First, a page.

Rob asks a question in the comments:
"If you start with a good instructional model what level of math should kids be doing at the end of sixth grade? (I am happy if you break it down by IQ group)"
I'll answer as well as I can, based on experience and reading:
2 Standard Deviations above normal (IQ 130, top 2%)...every single one of them is ready to be taught Algebra at 10, if they get 1 years of prior decent math instruction @ 9. And that's probably conservative. All the ones who succeed here, though, have encouragement, and support, and a teacher who actually understands math.
The 4 Stdv kids I've seen (of course, not many...probably a half-dozen) are able to (though they didn't all do it this way) teach themselves algebra from a tolerable book by themselves by 9 or 10, and most of the ones who did it did it at a college level (Algebra, Algebra II, Trig, Precalc all in 9 months). I've seen it done solo-ish from a book at 8 (me tutoring occasionally), and also solo-ish off decent-to-poor software.
1 stdv kids (IQ 115)? I'm assuming that Sudbury-attendance, or magnet school in a college town, or unschooling parents constitutes evidence of +1Stdv, and my experience matches Daniel Greenburg's. Across-section of kids from 8-14 can do all of pre-algebra in 6 months, 1 total hour of instruction (over 2 days) a week, given interest.
All this stuff is consistent, by the way with the Army research suggesting that IQ 80 takes about 5x as long to learn something as a IQ 120...normalizing via geometric mean, and stretching just a smidge...let's call it a learning speed difference of 1.6x per standard deviation. 2 standard deviations = 3+x learning speed. 3stdv=5+x. 4stdv = 10x
And...given the aretaevian multi-factor model...We need translation factors for interest and for teachers.
My best guess is that typical teachers' variance is worth about half as much as IQ variance: 1 stdv variance in teaching skill ~= 1.25x learning speed. The data I've seen (90th %ile teachers are about 3x as effective of teachers as 10th %ile ones [in grade level advancement per year]) lines up pretty well with that. I'll broaden this to constitute effective educational practice, because I think that in many cases, learning proceeds without any structure.
The interest variant is HUGE, though...I'm inclined to place it at significantly larger than the value of IQ. I've seen a(n unschooled) 2-3 stdv IQ kid (who was learning programming from me) walk in with weak algebra skills, and negotiate learning complex numbers from me. In 2 hours of instruction, he learned enough complex numbers to follow up starting to learn of the C++ graphics libraries (solo), and come back in 2 weeks having built some fractal generators. Interest (as economistically measured by willingness to throw hours off-assignment learning stuff) is worth large numbers.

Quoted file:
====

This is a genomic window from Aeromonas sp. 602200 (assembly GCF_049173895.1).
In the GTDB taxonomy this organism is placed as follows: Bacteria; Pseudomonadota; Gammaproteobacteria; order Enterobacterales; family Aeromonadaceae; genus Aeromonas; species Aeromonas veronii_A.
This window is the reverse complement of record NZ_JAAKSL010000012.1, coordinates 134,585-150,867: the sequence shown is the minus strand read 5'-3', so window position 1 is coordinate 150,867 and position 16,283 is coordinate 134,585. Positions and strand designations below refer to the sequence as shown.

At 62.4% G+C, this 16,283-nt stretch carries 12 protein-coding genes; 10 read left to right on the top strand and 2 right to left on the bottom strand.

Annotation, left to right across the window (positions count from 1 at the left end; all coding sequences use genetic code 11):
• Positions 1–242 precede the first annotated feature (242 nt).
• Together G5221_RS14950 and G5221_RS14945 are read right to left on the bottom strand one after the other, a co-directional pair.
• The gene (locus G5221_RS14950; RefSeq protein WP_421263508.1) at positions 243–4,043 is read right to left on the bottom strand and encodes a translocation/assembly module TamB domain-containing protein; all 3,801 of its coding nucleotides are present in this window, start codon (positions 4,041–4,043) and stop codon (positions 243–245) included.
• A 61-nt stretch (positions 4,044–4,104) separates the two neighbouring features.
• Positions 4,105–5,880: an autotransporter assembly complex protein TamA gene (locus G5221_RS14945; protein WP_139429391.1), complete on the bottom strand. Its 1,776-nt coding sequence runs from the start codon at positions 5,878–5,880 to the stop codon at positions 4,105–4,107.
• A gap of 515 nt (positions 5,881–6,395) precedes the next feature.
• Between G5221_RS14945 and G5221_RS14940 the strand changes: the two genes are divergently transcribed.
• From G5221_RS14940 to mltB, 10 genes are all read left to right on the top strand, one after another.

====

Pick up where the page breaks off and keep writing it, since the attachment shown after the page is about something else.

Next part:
Similarly, disinterest variance is HUGE as well. Someone who is committed to not learning math, or not learning history is at a substantial disadvantage compared to someone without said attitude. Unfortunately, I don't have a unit-wise measure here. I'll say that I'm pretty convinced that "I want to learn it, let me find a teacher, or a book, and spend 20 hours trying, even if it's hard" is worth on the order of 2-3stdv of IQ.
And finally...there's cognitive development. I have seen kids who were not cognitively ready for Algebra and formal operations. I've seen some at 8, and some at 14 and some at 30.
My hypothesis (testable):
I believe that normal kids hit the level of formal operations necessary for algebra at around 10-12 (which lines up well with Piaget's number of 11). After formal operations, I think that Algebra is a 1-year learning activity...
1 stdv of IQ is worth about 1-1.5 years of time to start, and about 1.6x learning speed.
Interest is worth up to +/- 3stdv of IQ. Both bad teaching, and lots of failure can cause disinterest.
Effective educational practice is worth about 1/2 as much as IQ (per stdv), 1.25x learning speed,
Teaching proceeds at a fixed rate, and will slow down anyone ahead of the fixed rate.
Having no method (beyond a book) costs about 1stdv of IQ in making it harder (you learn about 0.6 as fast as you would with a well-targeted learning method, but for most (3+ Sigma) smarter folks, this is still faster than what any teacher is willing to teach at)...
My assumption is that self-efficacy and conscientiousness are also factors, that can at least match IQ in learning-speed for 2 stdv...but I don't know that the range is as large.
Does that help?